1. CJ says:

    Good shots of garrison cap and non-crushed service cap here. Hopefully that non-crush is what they end up going with. Overall seems like a good uniform with a solid Army feel to it.

    • Joe says:

      Absolutely agree on the non crush, but a proper individually applied crush, as with a shaped and shaved beret, might be best. However, if the garrison cap may be worn at a right angle to the the marching surface, as was far more prevalent in that era than crushed service cap, I’d be all on board. Liked my highly refined maroon beret, but I hated my garrison cap worn correctly. Plus of course brown jump boots, XVIII Airborne needs them if nobody else does. Overall, I think it repairs the institutionally ruined Dress Blues, which should now be the only place you see the black beret, another plus. OCP 2.0/waylesshalfassthanucp-pat and now this…
      Are the E4s and 1st LTs of my era (during-9/11 vets) finally putting right what once went wrong? 20-25 years of rank progression seems about right…

      • CJ says:

        Fair enough, not against the crush itself at all, just wasnt a fan of the factory made crush on some of those prototypes. A self made crush is the way to go, much like the berets like you said, some individual effort and pride into appearance goes a long way.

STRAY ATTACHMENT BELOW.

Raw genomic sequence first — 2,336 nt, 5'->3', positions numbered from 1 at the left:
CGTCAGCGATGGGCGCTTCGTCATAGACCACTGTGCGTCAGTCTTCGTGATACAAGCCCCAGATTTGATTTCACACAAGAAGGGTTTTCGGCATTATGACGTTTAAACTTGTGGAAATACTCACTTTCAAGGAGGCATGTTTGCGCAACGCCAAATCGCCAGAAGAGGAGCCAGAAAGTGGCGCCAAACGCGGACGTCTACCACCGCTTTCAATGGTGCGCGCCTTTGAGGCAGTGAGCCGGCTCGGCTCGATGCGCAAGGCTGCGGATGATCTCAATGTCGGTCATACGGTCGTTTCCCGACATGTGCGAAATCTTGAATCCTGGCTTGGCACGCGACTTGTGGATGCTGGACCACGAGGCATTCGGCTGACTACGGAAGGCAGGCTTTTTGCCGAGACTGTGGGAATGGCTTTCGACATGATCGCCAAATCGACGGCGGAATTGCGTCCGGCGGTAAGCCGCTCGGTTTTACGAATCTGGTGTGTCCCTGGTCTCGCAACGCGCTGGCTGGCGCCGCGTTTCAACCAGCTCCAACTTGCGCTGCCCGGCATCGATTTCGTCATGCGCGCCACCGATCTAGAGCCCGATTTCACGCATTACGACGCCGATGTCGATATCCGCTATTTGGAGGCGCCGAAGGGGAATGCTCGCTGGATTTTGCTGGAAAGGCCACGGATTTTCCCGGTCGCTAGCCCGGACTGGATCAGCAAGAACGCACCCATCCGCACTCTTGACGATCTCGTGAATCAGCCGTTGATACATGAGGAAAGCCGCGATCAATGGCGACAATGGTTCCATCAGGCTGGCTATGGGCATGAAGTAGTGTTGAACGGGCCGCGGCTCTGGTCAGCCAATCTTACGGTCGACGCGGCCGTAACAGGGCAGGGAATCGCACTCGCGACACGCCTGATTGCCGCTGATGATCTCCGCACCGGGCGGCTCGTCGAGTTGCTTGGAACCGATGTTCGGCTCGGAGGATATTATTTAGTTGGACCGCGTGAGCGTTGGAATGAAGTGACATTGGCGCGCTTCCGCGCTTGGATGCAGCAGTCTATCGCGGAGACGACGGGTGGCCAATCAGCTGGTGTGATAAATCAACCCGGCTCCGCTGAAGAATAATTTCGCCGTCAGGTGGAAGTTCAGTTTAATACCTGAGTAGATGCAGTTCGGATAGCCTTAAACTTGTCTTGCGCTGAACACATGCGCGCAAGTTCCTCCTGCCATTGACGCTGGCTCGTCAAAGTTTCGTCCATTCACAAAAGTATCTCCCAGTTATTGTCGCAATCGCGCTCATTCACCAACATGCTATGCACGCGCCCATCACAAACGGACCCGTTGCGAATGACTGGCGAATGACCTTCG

It’s unfortunate that the Army had to go through the assed-up UCP and ASU/beret mess before coming around to OCP and this new throwback service uniform, but with any luck and a little common sense hopefully this can finally be settled.

        And those brown jump boots do look a lot better than the ASU attempt at them….

  2. xdarrows says:

    Bottom picture shows the brown jump boots. Excellent!

  3. lrrp says:

    I wonder what the guidance will be for beret wear (other than black) with the uniform?

  4. GANDIS says:

    “The Army Green Service Uniform capitalizes on the current retro style trend, includes a touch of old school Hollywood glamor…”